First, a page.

Academic Journal of Modern Philology vol. 4 (2015)
University of Wrocław
Internalization of Negative Images: Self-Loathing as Portrayed in Toni Morrison’s The Bluest Eye.
Geraldine’s Case Study.
The black woman had nothing to fall back on: not maleness, not whiteness, not ladyhood, not anything.
And out of profound desolation of her reality she may very well have invented herself.
The article presents the foundations, symptoms and consequences of self-hatred as experienced by Geraldine, the black female character portrayed in Toni Morrison’s first novel, The Bluest Eye. Primarily, based on the psychological concepts of Rosenberg, Higgins and Horney, it defines self-loathing as an extremely negative self-concept, a depreciation of one’s own physical attractiveness, intellect and abilities which is accompanied by anger towards oneself. The key characteristic of this process is expressed by a decreased level of self-esteem that is effectuated by an internalization of negative in- and out-group concepts based on racial prejudice and sexism, as well as on a sense of social rejection and intolerance. An additional reason behind the black woman’s conviction of her inferiority and unworthiness is her idealization of white culture, of its standards of beauty and lifestyle with which she is bombarded. In consequence, the black female character tends to overestimate the image of whiteness and to underestimate her blackness. Instead, by being an organic part of the culture that detests her, she learns to hate her dark skin, her poverty, otherness and funkiness. This acquired hatred generates a discrepancy between her actual self and the ideal or ought self, effectuating in a neurotic desire to eradicate all attributes of the actual, despised self. Therefore, Geraldine disparages, doubts and discredits the epitomes of her blackness and bitterly endeavors to eradicate it. To achieve this, she firstly obliterates her native and cultural identity, both in the physical and mental dimension, and secondly she invents a new identity which allows her to escape from her hopelessness and ugliness.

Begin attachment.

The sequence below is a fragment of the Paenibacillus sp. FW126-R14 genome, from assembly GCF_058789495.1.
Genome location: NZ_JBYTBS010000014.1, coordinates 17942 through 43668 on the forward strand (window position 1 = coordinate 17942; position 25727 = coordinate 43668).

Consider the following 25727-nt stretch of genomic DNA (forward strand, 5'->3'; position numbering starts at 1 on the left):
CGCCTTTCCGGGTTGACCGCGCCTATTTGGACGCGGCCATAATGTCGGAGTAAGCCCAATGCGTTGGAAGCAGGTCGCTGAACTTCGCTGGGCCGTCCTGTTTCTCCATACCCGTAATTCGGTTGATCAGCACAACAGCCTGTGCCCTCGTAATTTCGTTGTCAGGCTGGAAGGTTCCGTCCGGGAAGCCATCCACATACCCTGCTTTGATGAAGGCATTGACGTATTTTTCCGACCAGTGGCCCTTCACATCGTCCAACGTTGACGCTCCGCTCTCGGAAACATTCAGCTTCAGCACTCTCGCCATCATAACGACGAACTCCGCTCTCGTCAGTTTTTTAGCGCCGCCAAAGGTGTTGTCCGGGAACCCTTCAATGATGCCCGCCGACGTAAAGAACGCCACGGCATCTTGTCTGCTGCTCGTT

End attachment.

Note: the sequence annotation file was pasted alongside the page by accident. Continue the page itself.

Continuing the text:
Keywords: black self-hatred, self-esteem, female identity, racism, sexism, negative stereotypes, feminism.